Agricultural and Applied Economics Cooperative Extension faculty provide economics education and applied research in the areas of production economics and farm management, marketing, situation and outlook, risk management, financial management, farm policy (commodity and conservation government programs), labor and taxation.
How Generic Base Could Be Treated in the Cottonseed Proposal
One proposal sought by cotton industry leadership to improve cotton’s “safety net” has been to make cottonseed a covered commodity and eligible for PLC as an “Other Oilseed” under the current 2014 farm bill. The cottonseed proposal and an extension of the Cotton Ginning Cost Share Program (CGCS), if adopted, are seen as a “bridge” to assist cotton producers in the interim until the longer-term can be addressed in the next farm bill beginning with the 2019 crop year. For farms with Generic Base that have planted covered commodities or cotton during 2009-2016, the landowner will have two choices of what to do with the Generic Base on the farm. (Shurley, August 2017)
Recent Cotton Policy Developments
Under the 2014 farm bill, cotton is not a “covered commodity” and not eligible for the ARC and PLC programs. One of the things that the 2014 farm bill did do was to convert the cotton base on a farm to Generic Base.
The current farm bill is now in its 4th year and will expire with the 2018 crop year unless extended. Over the past several years, cotton’s unfavorable policy position has been at the forefront and industry leadership has sought ways to improve the income safety net for cotton producers. Policy options have included interim measures to bridge the gap until a new farm bill is in place and also efforts to get cotton back in Title I of the next farm bill. (Shurley, July 2017)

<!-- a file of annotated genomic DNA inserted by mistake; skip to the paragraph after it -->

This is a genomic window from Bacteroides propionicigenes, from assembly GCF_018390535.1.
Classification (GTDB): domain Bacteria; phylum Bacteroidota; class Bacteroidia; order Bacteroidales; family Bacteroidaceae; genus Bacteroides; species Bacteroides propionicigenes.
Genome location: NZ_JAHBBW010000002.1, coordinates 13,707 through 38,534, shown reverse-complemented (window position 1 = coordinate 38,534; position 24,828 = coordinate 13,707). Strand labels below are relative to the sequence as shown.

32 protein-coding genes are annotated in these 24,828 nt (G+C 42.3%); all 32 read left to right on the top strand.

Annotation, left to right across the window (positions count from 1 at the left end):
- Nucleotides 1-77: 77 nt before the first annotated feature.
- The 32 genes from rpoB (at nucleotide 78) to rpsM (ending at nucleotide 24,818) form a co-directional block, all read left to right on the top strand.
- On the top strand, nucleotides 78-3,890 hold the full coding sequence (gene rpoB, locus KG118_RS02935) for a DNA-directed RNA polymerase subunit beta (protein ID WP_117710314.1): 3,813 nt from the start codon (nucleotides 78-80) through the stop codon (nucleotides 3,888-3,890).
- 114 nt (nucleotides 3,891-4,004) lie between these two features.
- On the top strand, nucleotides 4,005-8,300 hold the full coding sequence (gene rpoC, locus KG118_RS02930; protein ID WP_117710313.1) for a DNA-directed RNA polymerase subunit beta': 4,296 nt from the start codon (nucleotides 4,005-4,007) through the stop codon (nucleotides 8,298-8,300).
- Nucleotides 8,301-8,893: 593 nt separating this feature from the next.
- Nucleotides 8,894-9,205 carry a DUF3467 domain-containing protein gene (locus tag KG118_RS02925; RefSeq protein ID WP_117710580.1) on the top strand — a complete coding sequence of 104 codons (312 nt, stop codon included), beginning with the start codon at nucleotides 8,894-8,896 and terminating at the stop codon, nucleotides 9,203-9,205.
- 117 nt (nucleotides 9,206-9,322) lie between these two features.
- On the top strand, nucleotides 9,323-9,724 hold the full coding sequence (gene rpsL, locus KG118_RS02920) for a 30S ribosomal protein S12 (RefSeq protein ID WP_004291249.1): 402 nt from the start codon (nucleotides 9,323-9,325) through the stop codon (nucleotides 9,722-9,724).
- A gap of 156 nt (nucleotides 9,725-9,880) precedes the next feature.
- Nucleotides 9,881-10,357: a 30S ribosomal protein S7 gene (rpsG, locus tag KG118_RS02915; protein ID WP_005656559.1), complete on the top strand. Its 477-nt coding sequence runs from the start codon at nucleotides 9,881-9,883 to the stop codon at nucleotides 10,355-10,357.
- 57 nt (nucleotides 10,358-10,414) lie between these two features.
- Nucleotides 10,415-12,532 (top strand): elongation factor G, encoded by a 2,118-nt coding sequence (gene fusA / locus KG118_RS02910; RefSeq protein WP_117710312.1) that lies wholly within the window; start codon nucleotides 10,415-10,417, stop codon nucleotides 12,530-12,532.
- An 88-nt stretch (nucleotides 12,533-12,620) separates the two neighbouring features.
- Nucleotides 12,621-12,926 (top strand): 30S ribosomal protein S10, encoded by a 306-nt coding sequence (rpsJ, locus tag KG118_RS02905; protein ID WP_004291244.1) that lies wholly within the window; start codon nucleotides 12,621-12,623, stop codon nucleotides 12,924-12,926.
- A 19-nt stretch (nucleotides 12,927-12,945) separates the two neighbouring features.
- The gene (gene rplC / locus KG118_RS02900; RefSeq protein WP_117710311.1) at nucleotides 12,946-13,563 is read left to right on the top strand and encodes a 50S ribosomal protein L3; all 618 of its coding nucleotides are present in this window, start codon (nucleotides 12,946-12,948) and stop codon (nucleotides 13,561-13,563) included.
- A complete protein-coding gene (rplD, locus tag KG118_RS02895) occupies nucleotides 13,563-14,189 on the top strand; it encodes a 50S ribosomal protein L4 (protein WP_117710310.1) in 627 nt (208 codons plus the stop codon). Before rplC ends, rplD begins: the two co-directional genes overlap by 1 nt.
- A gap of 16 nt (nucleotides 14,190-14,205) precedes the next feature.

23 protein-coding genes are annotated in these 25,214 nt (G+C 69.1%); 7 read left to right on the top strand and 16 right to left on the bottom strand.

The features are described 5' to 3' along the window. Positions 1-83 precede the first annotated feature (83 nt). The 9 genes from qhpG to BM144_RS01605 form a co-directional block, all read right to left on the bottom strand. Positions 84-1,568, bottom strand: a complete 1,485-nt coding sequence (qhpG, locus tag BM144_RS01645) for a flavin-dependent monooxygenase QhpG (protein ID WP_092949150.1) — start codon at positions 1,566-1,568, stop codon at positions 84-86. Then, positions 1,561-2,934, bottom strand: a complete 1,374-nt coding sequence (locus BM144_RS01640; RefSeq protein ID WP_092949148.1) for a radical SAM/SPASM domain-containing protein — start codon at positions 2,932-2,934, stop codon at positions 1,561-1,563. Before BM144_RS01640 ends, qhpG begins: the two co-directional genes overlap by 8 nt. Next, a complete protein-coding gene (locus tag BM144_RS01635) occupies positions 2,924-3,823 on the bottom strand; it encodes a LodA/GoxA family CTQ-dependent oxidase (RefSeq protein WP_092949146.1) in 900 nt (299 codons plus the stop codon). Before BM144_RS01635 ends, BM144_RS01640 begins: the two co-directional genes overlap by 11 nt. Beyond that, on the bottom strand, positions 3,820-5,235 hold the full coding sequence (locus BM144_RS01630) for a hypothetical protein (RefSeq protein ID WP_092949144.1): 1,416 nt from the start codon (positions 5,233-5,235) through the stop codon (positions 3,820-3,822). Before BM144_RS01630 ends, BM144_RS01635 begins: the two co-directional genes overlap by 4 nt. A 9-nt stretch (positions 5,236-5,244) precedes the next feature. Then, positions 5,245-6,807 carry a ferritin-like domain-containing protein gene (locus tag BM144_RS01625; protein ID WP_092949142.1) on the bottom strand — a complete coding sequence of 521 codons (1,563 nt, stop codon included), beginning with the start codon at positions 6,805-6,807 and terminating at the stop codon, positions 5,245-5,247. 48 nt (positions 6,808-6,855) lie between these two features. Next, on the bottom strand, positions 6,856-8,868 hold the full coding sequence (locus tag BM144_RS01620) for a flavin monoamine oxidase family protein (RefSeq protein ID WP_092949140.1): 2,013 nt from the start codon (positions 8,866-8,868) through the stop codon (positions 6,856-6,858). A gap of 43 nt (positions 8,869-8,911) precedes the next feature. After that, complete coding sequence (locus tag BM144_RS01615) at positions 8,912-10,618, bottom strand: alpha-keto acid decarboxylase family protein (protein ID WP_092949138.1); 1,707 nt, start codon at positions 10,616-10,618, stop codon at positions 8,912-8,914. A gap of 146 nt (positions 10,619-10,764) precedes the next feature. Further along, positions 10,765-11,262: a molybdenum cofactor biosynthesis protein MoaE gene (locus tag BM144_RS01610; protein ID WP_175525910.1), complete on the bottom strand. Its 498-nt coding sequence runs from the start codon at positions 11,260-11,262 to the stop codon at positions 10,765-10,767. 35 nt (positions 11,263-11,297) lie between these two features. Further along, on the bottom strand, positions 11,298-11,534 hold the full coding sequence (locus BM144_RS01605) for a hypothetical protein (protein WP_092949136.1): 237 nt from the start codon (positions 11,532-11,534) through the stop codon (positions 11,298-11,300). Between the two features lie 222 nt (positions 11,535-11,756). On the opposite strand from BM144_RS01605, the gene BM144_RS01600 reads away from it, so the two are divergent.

Estimated ARC and PLC Payments for 2016 Covered Commodities
ARC and PLC payments, if any, are not received until October of the following year after harvest. This is because the price component of ARC and PLC is based on the marketing year for the crop and that is not known until the end of the marketing year. Also, yield data used for ARC are not released by FSA until August or September in the year following harvest.
This delay in payment creates uncertainty in planning and cash flow. There are data and tools available to assist in determining these payment estimates for 2016. (Shurley and Rabinowitz, July 2017)
by Levi A. Russell Board prices for feeders and fats have been quite strong in the past few months and Georgia producers have seen similarly strong prices in our cash markets, relative to seasonal expectations. The typical seasonal downward slide into October and November has not appeared and prices have...
by Adam N. Rabinowitz The 2017 peanut harvest is well underway with over 70 percent of the Georgia crop dug and over 50 percent harvested. While Hurricane Irma negatively impacted the cotton crop, there was no widespread negative impact on peanuts. Both irrigated and dryland peanuts are looking good. Peanut...
by Brady Brewer In a recent survey of agricultural lenders from across the nation conducted by researchers at the University of Georgia and Kansas State University, agricultural lenders indicated that non-performing loans increased and lenders expected this pattern to continue in the short and long term (Brewer et al., 2017)....
More Posts From the Blog
More about AAEC's Extension program
Agricultural and applied economics Extension faculty are located in Tifton and Athens. Commodity-specific program responsibilities include beef cattle, corn, cotton, dairy, fruits and vegetables, hogs, horticulture and the green industry, pasture and forages, peanuts, pecans, poultry, soybeans, tobacco, wheat and other small grains.
Education and applied research programs are delivered to clientele through presentations at county, state, national and industry meetings, numerous publications, web-based materials, PowerPoint slide sets and computerized decision aids.